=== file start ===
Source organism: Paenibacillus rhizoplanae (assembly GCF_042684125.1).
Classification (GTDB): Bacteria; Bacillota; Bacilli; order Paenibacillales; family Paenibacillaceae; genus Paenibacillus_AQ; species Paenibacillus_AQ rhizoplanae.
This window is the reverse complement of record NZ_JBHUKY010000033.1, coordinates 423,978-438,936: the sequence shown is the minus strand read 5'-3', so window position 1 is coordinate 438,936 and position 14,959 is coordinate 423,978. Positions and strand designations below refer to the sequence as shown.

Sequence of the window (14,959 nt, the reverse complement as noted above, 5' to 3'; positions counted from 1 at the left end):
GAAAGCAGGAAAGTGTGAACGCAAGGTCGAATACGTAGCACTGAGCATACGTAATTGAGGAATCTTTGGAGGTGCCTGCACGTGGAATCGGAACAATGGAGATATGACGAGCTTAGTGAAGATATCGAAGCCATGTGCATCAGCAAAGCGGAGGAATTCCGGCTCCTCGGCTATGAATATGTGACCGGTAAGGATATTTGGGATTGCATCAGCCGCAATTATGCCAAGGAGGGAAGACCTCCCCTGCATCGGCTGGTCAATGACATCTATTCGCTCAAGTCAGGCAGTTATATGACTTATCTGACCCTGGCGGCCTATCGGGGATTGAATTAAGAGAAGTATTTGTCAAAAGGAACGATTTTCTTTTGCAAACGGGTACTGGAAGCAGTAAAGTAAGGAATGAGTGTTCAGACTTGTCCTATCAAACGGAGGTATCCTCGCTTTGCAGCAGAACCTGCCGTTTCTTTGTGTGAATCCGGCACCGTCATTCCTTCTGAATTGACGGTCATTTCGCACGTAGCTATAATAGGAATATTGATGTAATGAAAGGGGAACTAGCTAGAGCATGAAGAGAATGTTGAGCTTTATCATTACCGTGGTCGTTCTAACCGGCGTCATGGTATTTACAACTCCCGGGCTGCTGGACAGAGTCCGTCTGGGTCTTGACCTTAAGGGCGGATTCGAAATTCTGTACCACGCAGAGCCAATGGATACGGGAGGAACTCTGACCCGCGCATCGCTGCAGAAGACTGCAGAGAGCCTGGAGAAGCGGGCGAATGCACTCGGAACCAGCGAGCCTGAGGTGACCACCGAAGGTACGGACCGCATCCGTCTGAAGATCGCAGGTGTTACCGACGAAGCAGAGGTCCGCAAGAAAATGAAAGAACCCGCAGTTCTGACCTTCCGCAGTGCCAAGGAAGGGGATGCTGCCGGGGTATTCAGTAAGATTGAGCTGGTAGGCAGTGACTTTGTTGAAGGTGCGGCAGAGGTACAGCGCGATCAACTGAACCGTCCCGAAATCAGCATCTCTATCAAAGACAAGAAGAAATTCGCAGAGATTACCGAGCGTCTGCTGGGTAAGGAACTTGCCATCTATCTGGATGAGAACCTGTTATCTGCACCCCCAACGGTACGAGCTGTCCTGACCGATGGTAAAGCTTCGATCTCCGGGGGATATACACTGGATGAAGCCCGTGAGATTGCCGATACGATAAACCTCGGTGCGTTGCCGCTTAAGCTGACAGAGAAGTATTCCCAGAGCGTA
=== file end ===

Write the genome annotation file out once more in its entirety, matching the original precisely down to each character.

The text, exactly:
Source organism: Paenibacillus rhizoplanae (assembly GCF_042684125.1).
Classification (GTDB): Bacteria; Bacillota; Bacilli; order Paenibacillales; family Paenibacillaceae; genus Paenibacillus_AQ; species Paenibacillus_AQ rhizoplanae.
This window is the reverse complement of record NZ_JBHUKY010000033.1, coordinates 423,978-438,936: the sequence shown is the minus strand read 5'-3', so window position 1 is coordinate 438,936 and position 14,959 is coordinate 423,978. Positions and strand designations below refer to the sequence as shown.

Sequence of the window (14,959 nt, the reverse complement as noted above, 5' to 3'; positions counted from 1 at the left end):
GAAAGCAGGAAAGTGTGAACGCAAGGTCGAATACGTAGCACTGAGCATACGTAATTGAGGAATCTTTGGAGGTGCCTGCACGTGGAATCGGAACAATGGAGATATGACGAGCTTAGTGAAGATATCGAAGCCATGTGCATCAGCAAAGCGGAGGAATTCCGGCTCCTCGGCTATGAATATGTGACCGGTAAGGATATTTGGGATTGCATCAGCCGCAATTATGCCAAGGAGGGAAGACCTCCCCTGCATCGGCTGGTCAATGACATCTATTCGCTCAAGTCAGGCAGTTATATGACTTATCTGACCCTGGCGGCCTATCGGGGATTGAATTAAGAGAAGTATTTGTCAAAAGGAACGATTTTCTTTTGCAAACGGGTACTGGAAGCAGTAAAGTAAGGAATGAGTGTTCAGACTTGTCCTATCAAACGGAGGTATCCTCGCTTTGCAGCAGAACCTGCCGTTTCTTTGTGTGAATCCGGCACCGTCATTCCTTCTGAATTGACGGTCATTTCGCACGTAGCTATAATAGGAATATTGATGTAATGAAAGGGGAACTAGCTAGAGCATGAAGAGAATGTTGAGCTTTATCATTACCGTGGTCGTTCTAACCGGCGTCATGGTATTTACAACTCCCGGGCTGCTGGACAGAGTCCGTCTGGGTCTTGACCTTAAGGGCGGATTCGAAATTCTGTACCACGCAGAGCCAATGGATACGGGAGGAACTCTGACCCGCGCATCGCTGCAGAAGACTGCAGAGAGCCTGGAGAAGCGGGCGAATGCACTCGGAACCAGCGAGCCTGAGGTGACCACCGAAGGTACGGACCGCATCCGTCTGAAGATCGCAGGTGTTACCGACGAAGCAGAGGTCCGCAAGAAAATGAAAGAACCCGCAGTTCTGACCTTCCGCAGTGCCAAGGAAGGGGATGCTGCCGGGGTATTCAGTAAGATTGAGCTGGTAGGCAGTGACTTTGTTGAAGGTGCGGCAGAGGTACAGCGCGATCAACTGAACCGTCCCGAAATCAGCATCTCTATCAAAGACAAGAAGAAATTCGCAGAGATTACCGAGCGTCTGCTGGGTAAGGAACTTGCCATCTATCTGGATGAGAACCTGTTATCTGCACCCCCAACGGTACGAGCTGTCCTGACCGATGGTAAAGCTTCGATCTCCGGGGGATATACACTGGATGAAGCCCGTGAGATTGCCGATACGATAAACCTCGGTGCGTTGCCGCTTAAGCTGACAGAGAAGTATTCCCAGAGCGTA